There are a lot of dairy alternatives available today. Since I know people who are lactose intolerant or have dairy allergies (and I’m sure you do too), I can appreciate how these options make their lives easier and more enjoyable. They don’t have to miss out on delicious foods that are made from dairy, plus the alternatives are typically lower in saturated fat.
Because of the lower fat content in these dairy alternatives, they are often marketed as being better for you than dairy. The manufacturers, and even some gurus in the health and fitness industry, would have you cut out dairy and use these alternatives instead. Well, I have a problem with that. First, because these alternatives are more expensive and I strongly dislike being told that in order to be healthy I need to buy items that are harder to find and cost more. Being healthy should not make life more complicated. Second, because dairy has many health benefits and anyone who says otherwise is lying.
While there is a place, maybe even a need, for dairy alternatives in your life, there is not sound reason to cut dairy out of your diet completely. Dairy is not evil. And unless you are intolerant or have allergies or sensitivities, it is not going to destroy your health; it is going to improve it. Dairy provides important nutrients that your body needs, such as calcium, potassium, vitamin D, and protein.
Let’s talk for a minute about what each of these nutrients do for your body.
- Calcium builds bone and teeth and maintains bone mass.
- Potassium helps maintain healthy blood pressure.
- Vitamin D maintains proper levels of calcium and phosphorous.
- Protein builds and repairs cells (organs, muscles, skin, hair, nails, bones, hormones)
Dairy is often put on the defense because it is high in saturated fat. Eating foods that are high in saturated fat and cholesterol can create health issues, such as heart disease and stroke. But before you say “No” to dairy, think about what you really want to avoid. It’s not the nutrients, it’s the fat. Even the fat may have its place in your diet, so instead of cutting it, limit your portions.
Use this chart as a reference when choosing which dairy products to include in your diet. It shows the grams of saturated fat and total calories in each serving, as well as what a serving size should actually be. (Spoiler alert: The servings are probably smaller than you think.)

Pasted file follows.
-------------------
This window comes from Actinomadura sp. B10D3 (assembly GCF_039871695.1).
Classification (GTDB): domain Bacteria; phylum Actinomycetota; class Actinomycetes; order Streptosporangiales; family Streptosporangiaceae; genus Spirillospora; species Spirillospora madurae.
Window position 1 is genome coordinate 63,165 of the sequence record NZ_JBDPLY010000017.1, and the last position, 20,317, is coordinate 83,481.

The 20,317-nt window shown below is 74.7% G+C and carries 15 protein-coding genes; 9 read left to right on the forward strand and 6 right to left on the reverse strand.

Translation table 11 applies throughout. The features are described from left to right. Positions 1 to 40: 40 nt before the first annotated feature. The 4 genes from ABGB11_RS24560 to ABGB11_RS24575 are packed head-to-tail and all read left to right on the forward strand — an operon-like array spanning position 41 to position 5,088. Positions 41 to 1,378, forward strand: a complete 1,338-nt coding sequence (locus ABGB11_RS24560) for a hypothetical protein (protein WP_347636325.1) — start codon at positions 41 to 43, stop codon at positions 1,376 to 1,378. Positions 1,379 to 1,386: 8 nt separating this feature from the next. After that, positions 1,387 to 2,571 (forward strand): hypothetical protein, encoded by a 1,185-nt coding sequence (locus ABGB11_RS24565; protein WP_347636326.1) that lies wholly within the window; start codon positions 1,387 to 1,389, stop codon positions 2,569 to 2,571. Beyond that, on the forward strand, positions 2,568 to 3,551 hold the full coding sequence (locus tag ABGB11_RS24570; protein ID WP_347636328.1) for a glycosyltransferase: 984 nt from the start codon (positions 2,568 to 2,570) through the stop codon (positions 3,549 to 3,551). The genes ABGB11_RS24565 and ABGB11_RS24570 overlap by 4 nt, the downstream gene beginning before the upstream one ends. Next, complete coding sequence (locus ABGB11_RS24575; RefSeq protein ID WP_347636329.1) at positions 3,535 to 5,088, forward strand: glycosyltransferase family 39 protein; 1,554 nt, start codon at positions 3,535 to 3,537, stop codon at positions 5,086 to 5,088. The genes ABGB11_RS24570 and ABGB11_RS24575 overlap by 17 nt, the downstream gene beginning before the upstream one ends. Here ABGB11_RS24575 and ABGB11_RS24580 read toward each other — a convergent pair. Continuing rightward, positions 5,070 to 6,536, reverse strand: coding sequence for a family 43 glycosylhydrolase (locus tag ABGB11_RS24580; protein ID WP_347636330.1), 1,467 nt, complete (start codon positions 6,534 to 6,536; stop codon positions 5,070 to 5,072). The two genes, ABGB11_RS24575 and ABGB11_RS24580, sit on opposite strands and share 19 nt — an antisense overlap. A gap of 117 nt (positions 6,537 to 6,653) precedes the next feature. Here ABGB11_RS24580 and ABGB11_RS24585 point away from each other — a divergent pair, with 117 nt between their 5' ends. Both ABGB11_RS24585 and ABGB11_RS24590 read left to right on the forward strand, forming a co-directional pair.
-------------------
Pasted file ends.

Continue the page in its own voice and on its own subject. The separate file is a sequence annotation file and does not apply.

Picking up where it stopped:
For kids and youth, dairy is important to bone health and bone mass. Your kids are growing! Dairy is one of the primary sources of calcium in our diets and calcium is essential to bone health. Encourage your kids to drink / eat 3 cups of dairy each day. For adults, dairy is linked to a reduced risk of cardiovascular disease and type 2 diabetes. It may even help lower blood pressure. So eat up! But choose low-fat options and eat the recommended serving size. Bear in mind that, if you follow a 2000 calorie diet, you should consume no more than 16g (144 calories) of saturated fat a day.
FitTip: Unless you are lactose intolerant or have milk allergies or sensitivities, there is no reason for you to replace dairy with dairy alternatives on a regular basis. If you need to use dairy alternatives, pay attention to the amount of calcium in them and compare it to the amount of calcium in dairy. If it’s less, make sure you include other sources of calcium in your diet. Also keep in mind that many of these alternatives lack the protein found in dairy. Whenever possible, choose low-fat dairy to get all the benefits without all the fat. When eating cheese, remember that a serving is about the size of 2-3 dice, and contains about 5g of saturated fat and 100 calories on average. Be smart about what types and how much dairy you consume, but do not cut it out of your diet completely. If you’re not sure what the best choice is for you, contact a registered nutritionist or dietitian and ask their advice.